Chymotrypsin Probe for Real-Time Visualization of Pancreatic Leak
Pancreatic fistula remains the most serious complication after digestive surgery. This is mainly because there are no techniques to identify pancreatic leak from the pancreatic stump during surgery. Nor have there been any techniques for rapid evaluation of protease activity in leaking fluid during surgery that can cause severe tissue damage. We have designed and developed a novel fluorescence probe (glutaryl phenylalanine hydroxymethyl rhodamine green) that is activated by chymotrypsin. The use of this novel probe is expected to result in a reduced incidence of pancreatic fistula and operative mortality after digestive surgery.
KeywordsPancreatic fistula Pancreatic leak Glutaryl phenylalanine hydroxymethyl rhodamine green Chymotrypsin
Financial Disclosure: The authors have no relevant affiliations or financial involvement with any organization or entity with a financial interest in or financial conflict with the subject matter or materials discussed in this manuscript. This includes employment, consultancies, honoraria, stock ownership or options, expert testimony, grants or patents received or pending, and royalties. No writing assistance was used in the production of this manuscript.
Funding/Support: This work was supported by grants from the Takeda Science Foundation, the Ministry of Education, Culture, Sports, Science, Technology of Japan, and the Ministry of Health, Labour, and Welfare of Japan, and Global Leader Program for Social Design and Management.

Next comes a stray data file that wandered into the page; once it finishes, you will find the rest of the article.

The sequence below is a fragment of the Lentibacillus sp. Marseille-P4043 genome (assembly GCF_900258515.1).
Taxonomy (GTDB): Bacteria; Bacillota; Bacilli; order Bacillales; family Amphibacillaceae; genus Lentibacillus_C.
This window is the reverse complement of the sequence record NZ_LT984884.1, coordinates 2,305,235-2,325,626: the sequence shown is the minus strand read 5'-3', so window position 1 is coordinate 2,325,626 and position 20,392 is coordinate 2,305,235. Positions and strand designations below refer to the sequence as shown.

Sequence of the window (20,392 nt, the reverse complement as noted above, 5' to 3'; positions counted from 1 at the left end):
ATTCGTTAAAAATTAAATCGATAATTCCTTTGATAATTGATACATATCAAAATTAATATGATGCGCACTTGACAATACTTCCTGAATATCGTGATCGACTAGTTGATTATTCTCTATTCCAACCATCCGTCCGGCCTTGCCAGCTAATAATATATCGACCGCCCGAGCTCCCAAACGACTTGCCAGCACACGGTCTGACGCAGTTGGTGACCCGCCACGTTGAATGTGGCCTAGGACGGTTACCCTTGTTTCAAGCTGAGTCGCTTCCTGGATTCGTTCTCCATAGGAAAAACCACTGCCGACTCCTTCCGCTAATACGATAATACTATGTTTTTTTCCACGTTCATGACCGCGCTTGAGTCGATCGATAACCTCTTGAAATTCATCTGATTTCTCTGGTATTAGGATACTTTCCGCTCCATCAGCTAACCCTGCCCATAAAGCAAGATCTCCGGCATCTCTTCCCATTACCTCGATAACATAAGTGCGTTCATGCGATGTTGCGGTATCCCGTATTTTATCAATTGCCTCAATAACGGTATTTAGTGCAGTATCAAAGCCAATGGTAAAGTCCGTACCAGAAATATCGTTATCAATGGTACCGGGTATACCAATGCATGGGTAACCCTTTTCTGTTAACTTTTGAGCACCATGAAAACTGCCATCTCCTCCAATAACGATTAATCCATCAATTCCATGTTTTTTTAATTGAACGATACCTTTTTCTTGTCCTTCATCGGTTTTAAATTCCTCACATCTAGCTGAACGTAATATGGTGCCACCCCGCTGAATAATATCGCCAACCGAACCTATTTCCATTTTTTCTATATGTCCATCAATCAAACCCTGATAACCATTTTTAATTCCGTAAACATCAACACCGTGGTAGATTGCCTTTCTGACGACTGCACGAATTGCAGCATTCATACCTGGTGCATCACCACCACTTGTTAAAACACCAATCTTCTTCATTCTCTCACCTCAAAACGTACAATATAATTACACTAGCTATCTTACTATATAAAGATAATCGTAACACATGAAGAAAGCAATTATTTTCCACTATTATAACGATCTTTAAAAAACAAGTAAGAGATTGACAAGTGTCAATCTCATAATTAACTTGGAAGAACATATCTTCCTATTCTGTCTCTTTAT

Fluorescence imaging of leaking pancreatic juice using the chymotrypsin probe. Fluorescence imaging clearly visualized leakage of pancreatic juice along a stapler line beginning 3 min after spraying chymotrypsin probe on the pancreatic stump (WMV 39,304 kb)
- 3.Ministry of Health, Labour and Welfare of Japan. Proceedings of Central Social Insurance Medical Council, 2008. Accessed 26 June 2009. http://www.mhlw.go.jp/shingi/2009/05/s0514-6.html
- 4.Yeo CJ, Cameron JL, Sohn TA, Lillemoe KD, Pitt HA, Talamini MA, Hruban RH, Ord SE, Sauter PK, Coleman J, Zahurak ML, Grochow LB, Abrams RA. Six hundred fifty consecutive pancreaticoduodenectomies in the 1990s: pathology, complications, and outcomes. Ann Surg. 1997;226:248–57.PubMedCentralCrossRefPubMedGoogle Scholar
- 6.Fuks D, Piessen G, Huet E, Tavernier M, Zerbib P, Michot F, Scotte M, Triboulet JP, Mariette C, Chiche L, Salame E, Segol P, Pruvot FR, Mauvais F, Roman H, Verhaeghe P, Regimbeau JM. Life-threatening postoperative pancreatic fistula (grade C) after pancreaticoduodenectomy: incidence, prognosis, and risk factors. Am J Surg. 2009;197:702–9.CrossRefPubMedGoogle Scholar
- 8.Bassi C, Dervenis C, Butturini G, Fingerhut A, Yeo C, Izbicki J, Neoptolemos J, Sarr M, Traverso W, Buchler M, International study group on pancreatic fistula definition. Postoperative pancreatic fistula: an international study group (ISGPF) definition. Surgery. 2005;138:8–13.CrossRefPubMedGoogle Scholar
- 9.Kawai M, Tani M, Terasawa H, Ina S, Hirono S, Nishioka R, Miyazawa M, Uchiyama K, Yamaue H. Early removal of prophylactic drains reduces the risk of intra-abdominal infections in patients with pancreatic head resection: prospective study for 104 consecutive patients. Ann Surg. 2006;244:1–7.PubMedCentralCrossRefPubMedGoogle Scholar
- 10.Molinari E, Bassi C, Salvia R, Butturini G, Crippa S, Talamini G, Falconi M, Pederzoli P. Amylase value in drains after pancreatic resection as predictive factor of postoperative pancreatic fistula: results of a prospective study in 137 patients. Ann Surg. 2007;246:281–7.PubMedCentralCrossRefPubMedGoogle Scholar